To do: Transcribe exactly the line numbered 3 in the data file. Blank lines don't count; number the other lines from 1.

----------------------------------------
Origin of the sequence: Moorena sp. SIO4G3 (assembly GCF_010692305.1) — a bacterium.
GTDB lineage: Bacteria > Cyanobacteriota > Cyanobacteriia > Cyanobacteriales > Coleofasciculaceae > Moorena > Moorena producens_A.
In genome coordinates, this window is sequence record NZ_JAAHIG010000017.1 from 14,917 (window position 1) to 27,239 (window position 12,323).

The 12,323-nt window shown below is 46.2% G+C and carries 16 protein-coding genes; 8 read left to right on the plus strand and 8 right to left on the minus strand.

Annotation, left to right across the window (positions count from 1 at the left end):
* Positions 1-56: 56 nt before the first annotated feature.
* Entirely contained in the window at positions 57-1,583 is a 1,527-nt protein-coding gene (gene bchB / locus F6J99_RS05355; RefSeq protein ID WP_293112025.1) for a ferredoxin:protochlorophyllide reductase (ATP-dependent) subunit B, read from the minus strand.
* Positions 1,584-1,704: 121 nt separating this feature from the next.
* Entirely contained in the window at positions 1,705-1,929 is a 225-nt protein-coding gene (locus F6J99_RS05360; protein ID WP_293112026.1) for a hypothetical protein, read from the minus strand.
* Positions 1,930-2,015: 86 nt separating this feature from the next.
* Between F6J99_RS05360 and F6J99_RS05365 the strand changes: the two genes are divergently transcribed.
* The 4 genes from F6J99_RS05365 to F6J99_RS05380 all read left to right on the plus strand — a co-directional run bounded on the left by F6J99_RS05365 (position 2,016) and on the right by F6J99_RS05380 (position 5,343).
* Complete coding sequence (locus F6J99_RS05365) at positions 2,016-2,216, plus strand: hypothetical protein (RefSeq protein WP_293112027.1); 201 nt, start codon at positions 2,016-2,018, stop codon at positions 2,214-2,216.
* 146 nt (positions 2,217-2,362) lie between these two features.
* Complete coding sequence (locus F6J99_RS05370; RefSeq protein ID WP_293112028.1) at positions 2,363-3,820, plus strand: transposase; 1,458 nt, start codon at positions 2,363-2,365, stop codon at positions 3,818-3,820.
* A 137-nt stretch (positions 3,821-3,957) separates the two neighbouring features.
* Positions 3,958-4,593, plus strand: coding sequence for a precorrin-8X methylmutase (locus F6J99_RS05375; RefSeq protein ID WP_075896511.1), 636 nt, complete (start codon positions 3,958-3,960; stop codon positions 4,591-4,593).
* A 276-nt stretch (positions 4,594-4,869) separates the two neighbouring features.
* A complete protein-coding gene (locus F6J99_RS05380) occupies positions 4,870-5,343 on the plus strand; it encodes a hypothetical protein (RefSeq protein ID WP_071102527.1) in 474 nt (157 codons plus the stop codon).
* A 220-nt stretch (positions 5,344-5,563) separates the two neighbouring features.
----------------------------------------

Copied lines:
In genome coordinates, this window is sequence record NZ_JAAHIG010000017.1 from 14,917 (window position 1) to 27,239 (window position 12,323).